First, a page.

A Chinese manager of 30 years, is elegantly dressed in Hermes. Although she has not been to France yet, she claims it is her favorite brand.

Zhang, who is a manager in an electric power company located in Guangzhou, said that she likes its simplicity and makes her feel elegant.

“France to me is elegance: good fashion.”

Luxury goods manufacturers like Louis Vuitton have been able to benefit from the booming Chinese demand for clothes and accessories with prestigious logos. However, western couture houses like Hermes are now focusing on the discreet tastes of the super-rich.

“The market in mainland China is still very accessories-oriented, but we believe that that will change,” stated Alex Bolen, chief executive at Oscar de la Renta’s New York-based couture house. Their sleek cocktail dresses sell for as high as $10,000 while their evening gowns are close to twice that.

There is definitely a market to the cocktail dress. We were pleasantly surprised by how quickly our customers have adopted our daywear.

Lane Crawford

Lane Crawford, a high-end department store in Hong Kong, is leading the charge. It is bringing Chinese designers who are considered to be on the cutting edge of the West, but not well-known in China.

Lane Crawford’s opening of its first Beijing store last October has increased the China presence for British designers like Alexander McQueen or Stella McCartney. It also marked the arrival of niche designers like Rick Owens, Hussein Chalayan, and Dries Van Noten.

Lane Crawford buyers now enjoy front row seats at Milan and Paris fashion shows alongside Nieman Marcus and Saks U.S. buyers.

Chinese fashion editors

Vogue China’s Chinese fashion editors have been a prominent presence on the European fashion scene.

China’s continuous transition to a market-oriented economy is generating a steady stream of new rich after decades of communist rule.

Angelica Cheung (editor of Vogue China) says that the increasing sophistication and purchasing power of wealthy clients is creating a diverse market for fashion. It was founded in 2005 and has 320,000 subscribers.

Cheung stated that “it’s very different than the West, there is a lot entrepreneurial opportunities, and there are many wealthy people emerging every day.”

A young woman might be earning a monthly salary of 5,000 Yuan (362 Pounds) and could one day be starting her own business. It’s an extremely aspirational market. She might start with a Louis Vuitton bag, but she may move to Marni or a more niche product in the future.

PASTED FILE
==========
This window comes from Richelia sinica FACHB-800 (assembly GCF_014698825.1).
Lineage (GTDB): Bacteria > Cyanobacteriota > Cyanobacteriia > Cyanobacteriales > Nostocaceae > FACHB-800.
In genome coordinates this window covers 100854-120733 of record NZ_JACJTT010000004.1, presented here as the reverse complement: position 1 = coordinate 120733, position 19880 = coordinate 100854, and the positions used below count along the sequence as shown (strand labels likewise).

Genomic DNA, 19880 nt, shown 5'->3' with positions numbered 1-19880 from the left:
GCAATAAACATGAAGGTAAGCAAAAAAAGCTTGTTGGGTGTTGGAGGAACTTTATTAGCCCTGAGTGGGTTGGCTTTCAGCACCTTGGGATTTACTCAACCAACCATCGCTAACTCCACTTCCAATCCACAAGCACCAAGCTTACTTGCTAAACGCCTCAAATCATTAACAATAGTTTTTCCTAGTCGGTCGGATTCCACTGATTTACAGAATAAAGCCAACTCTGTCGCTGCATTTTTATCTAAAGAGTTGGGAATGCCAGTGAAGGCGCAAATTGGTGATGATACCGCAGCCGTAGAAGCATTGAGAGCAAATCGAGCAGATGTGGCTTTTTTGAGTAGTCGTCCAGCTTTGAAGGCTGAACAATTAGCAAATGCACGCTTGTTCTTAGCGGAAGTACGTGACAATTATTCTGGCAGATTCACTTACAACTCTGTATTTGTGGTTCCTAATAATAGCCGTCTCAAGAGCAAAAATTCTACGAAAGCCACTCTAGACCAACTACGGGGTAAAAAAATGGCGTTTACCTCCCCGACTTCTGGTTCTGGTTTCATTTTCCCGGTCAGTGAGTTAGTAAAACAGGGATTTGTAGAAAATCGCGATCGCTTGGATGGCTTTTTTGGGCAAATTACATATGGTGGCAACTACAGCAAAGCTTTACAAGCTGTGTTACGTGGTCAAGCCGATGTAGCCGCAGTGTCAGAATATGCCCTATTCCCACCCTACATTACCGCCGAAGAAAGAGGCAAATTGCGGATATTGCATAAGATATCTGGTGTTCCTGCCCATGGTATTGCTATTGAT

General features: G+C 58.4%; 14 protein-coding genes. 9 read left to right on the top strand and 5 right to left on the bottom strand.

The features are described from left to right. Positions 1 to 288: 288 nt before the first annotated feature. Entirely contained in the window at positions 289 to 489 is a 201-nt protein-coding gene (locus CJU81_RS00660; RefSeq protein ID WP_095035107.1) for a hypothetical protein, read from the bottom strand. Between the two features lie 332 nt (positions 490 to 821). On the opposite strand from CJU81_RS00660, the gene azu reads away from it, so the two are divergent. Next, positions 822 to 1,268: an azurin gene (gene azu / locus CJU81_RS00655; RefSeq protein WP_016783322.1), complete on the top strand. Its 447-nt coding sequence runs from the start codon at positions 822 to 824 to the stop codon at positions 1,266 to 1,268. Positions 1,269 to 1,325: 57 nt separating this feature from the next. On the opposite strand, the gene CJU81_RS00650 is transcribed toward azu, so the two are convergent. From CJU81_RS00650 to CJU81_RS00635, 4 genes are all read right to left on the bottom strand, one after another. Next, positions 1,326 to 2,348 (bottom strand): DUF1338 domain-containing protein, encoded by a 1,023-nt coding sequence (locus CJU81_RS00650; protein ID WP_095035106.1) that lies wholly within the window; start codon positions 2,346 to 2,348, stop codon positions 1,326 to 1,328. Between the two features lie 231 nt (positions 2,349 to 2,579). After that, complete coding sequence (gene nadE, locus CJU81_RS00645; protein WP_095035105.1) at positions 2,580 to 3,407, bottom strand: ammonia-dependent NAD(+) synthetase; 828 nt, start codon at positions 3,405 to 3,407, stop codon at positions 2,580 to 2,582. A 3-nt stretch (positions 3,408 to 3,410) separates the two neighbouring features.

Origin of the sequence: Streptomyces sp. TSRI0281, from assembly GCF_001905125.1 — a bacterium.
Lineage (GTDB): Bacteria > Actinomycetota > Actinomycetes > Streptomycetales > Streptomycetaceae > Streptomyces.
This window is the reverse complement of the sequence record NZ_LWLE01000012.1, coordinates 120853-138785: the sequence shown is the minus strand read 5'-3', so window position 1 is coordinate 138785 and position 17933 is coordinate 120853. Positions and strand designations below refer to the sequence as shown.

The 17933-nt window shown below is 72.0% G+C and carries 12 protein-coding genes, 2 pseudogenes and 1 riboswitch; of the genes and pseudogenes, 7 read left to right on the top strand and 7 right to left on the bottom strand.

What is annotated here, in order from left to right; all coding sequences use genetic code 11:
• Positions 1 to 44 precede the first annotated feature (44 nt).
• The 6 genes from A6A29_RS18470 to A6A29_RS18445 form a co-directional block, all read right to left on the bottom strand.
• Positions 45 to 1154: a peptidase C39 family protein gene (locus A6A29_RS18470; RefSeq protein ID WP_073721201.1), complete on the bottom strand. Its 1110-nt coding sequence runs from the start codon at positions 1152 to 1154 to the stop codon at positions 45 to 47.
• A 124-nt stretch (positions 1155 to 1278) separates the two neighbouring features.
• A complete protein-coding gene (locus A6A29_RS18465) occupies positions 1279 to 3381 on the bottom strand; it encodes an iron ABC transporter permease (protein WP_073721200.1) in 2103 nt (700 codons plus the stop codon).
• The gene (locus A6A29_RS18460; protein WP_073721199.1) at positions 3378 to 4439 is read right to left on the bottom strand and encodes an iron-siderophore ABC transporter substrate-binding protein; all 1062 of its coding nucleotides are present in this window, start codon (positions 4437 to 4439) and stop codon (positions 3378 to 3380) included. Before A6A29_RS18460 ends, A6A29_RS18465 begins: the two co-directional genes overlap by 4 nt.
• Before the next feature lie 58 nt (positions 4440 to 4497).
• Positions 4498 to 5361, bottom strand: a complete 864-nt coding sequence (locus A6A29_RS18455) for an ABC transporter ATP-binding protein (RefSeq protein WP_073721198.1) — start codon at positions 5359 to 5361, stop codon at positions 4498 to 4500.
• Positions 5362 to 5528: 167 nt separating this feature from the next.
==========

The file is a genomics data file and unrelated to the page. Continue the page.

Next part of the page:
According to MasterCard, Chanel is the most popular high-end fashion brand among affluent Chinese. Giorgio Armani is second.

Oscar de la Renta believes China is the key to its strategy for Asia. It hopes that China will account for 20% of its sales in five years, up from 5% at present. This is thanks to its accessories business.

Local department stores can sell luxury brands’ perfumes and cosmetics. However, ready-to wear fashion is a different story. There are only a few luxury malls like Plaza 66 in Shanghai or Lane Crawford in Beijing that allow them to sell their products. The rents are high.

Marcel Braun, Hong Kong-based executive Vice President of Swiss company DKSH (which advises luxury companies on market expansion), said that they are overpaying for rent but were looking at China as an opportunity to invest.

“Fifteen year ago, brands left. They can’t do it anymore because China is too important.

Luxury goods companies in China continue to copy accessories brands, although it is less common among high-end apparel.

You can still find high-quality replicas of designer handbags in Beijing and Shanghai at a fraction of the price.

China’s luxury market

Analysts say that China’s luxury market remains in its infancy. Luxury retailers are still trying to figure out the best model and sales strategy.

Lane Crawford’s Beijing store features pieces of modern art. This is a new way to shop. The store sells over 600 premium fashion brands. However, shoppers often complain that they are scarce.

Lane Crawford said that the Beijing store is only one stage of a long-term strategy for China. Other stores will follow in the future.

According to retail analysts, having a flagship store instead of being one of many brands in a department store is the best way for brand recognition and exclusivity.

It is however difficult and costly to find boutique-worthy sites in China because of the high rents in high-end locations.

The next step is to reach beyond Beijing and Shanghai. Credit Suisse reports that Chengdu was replaced by Shenzhen in the south boom city of Shenzhen in 2007 as the capital with the highest luxury goods spending. Wuhan and Shenzhen have doubled their luxury market sizes.

Braun believes that fast-growing cities like Dalian in the northeast offer greater opportunities for expansion than those in southern cities.

Zhang Ning, Guangzhou’s resident, travels to Hong Kong to shop for Hermes. There is no sales tax in Hong Kong and luxury goods are 30% cheaper than elsewhere on the mainland.

Hong Kong is a long-established market for luxury products. However, it also has a wider selection of designers.

After the U.S. casino operators arrived in the last few years, Neighbouring Macau has become a shopping center for wealthy mainland Chinese.

Why Balenciaga brought its Haute Couture Collection to China

Cedric Charbit, CEO of Balenciaga, discusses why the company is hosting its first event in China. He also reveals the reasons for Balenciaga’s couture collection presentation.

Chinese clients couldn’t travel to Paris to celebrate Balenciaga’s triumphant return to haute couture in July. So the house brought its finest creations to Shanghai instead for a five-day event, which began on Friday.

This is the first time Balenciaga holds an event in Mainland China. It also marks the first time the couture collection was shown outside of Paris.

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One Comment

  1. super good article, Chinese gilrs LOVE fashion & luxury.
    And in China most girls dream to be model and influencers (Online model actually).

    Super website.